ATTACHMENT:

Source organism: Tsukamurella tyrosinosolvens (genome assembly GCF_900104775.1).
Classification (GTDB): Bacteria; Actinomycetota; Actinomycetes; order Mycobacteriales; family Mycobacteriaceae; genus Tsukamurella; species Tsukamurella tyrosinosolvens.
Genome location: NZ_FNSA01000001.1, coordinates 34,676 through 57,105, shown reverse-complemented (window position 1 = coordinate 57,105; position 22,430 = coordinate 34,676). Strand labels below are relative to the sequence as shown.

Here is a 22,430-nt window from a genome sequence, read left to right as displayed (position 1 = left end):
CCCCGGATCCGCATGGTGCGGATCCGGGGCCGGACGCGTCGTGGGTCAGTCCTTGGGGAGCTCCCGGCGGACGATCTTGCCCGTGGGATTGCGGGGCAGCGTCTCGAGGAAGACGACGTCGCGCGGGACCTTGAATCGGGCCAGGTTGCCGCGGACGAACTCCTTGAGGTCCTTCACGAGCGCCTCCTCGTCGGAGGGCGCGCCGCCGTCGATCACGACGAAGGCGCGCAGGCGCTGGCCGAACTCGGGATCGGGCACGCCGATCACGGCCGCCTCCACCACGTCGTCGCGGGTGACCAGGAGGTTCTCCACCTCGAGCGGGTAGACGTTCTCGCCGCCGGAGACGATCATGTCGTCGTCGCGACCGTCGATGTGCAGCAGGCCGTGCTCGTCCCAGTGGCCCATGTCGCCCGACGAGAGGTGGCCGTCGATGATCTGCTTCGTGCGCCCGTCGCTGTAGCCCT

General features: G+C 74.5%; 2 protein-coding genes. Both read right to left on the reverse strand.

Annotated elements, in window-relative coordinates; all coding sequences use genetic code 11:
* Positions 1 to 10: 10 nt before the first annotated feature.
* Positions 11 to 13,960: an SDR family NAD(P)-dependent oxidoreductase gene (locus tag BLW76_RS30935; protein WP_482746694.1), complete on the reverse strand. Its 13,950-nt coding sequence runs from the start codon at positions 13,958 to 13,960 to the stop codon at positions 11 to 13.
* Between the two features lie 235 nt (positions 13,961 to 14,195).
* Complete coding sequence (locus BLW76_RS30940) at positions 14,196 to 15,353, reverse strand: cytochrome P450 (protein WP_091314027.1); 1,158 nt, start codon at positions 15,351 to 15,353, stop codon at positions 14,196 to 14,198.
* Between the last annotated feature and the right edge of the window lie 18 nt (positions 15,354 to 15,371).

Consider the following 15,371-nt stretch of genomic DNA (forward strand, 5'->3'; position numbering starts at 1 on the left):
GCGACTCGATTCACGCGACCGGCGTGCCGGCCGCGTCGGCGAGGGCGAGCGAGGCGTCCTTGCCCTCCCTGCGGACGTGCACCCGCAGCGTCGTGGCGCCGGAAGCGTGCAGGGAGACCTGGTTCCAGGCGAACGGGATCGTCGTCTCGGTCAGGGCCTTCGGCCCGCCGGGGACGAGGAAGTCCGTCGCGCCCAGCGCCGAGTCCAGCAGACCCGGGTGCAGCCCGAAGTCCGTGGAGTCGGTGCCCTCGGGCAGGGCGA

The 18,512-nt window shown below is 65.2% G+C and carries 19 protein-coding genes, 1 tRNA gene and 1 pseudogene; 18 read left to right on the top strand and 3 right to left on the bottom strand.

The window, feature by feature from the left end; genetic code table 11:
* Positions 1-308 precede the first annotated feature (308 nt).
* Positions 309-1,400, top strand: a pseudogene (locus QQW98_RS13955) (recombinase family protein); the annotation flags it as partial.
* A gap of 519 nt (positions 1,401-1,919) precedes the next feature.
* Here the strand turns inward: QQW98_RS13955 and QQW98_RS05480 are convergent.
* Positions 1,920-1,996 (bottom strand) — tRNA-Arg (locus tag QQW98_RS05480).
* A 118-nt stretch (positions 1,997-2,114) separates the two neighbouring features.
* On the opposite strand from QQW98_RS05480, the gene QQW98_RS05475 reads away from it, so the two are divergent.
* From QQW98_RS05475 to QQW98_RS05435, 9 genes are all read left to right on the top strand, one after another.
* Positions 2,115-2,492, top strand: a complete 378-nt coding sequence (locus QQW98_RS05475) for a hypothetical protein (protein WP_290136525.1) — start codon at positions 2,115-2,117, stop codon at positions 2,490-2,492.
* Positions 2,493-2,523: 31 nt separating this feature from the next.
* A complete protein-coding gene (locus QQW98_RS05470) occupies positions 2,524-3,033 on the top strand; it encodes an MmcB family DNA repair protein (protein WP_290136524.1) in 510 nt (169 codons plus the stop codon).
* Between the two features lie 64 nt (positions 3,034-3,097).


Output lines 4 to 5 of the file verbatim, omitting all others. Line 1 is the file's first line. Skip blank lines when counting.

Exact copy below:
Here is a 22,430-nt window from a genome sequence, read left to right as displayed (position 1 = left end):
CCCCGGATCCGCATGGTGCGGATCCGGGGCCGGACGCGTCGTGGGTCAGTCCTTGGGGAGCTCCCGGCGGACGATCTTGCCCGTGGGATTGCGGGGCAGCGTCTCGAGGAAGACGACGTCGCGCGGGACCTTGAATCGGGCCAGGTTGCCGCGGACGAACTCCTTGAGGTCCTTCACGAGCGCCTCCTCGTCGGAGGGCGCGCCGCCGTCGATCACGACGAAGGCGCGCAGGCGCTGGCCGAACTCGGGATCGGGCACGCCGATCACGGCCGCCTCCACCACGTCGTCGCGGGTGACCAGGAGGTTCTCCACCTCGAGCGGGTAGACGTTCTCGCCGCCGGAGACGATCATGTCGTCGTCGCGACCGTCGATGTGCAGCAGGCCGTGCTCGTCCCAGTGGCCCATGTCGCCCGACGAGAGGTGGCCGTCGATGATCTGCTTCGTGCGCCCGTCGCTGTAGCCCT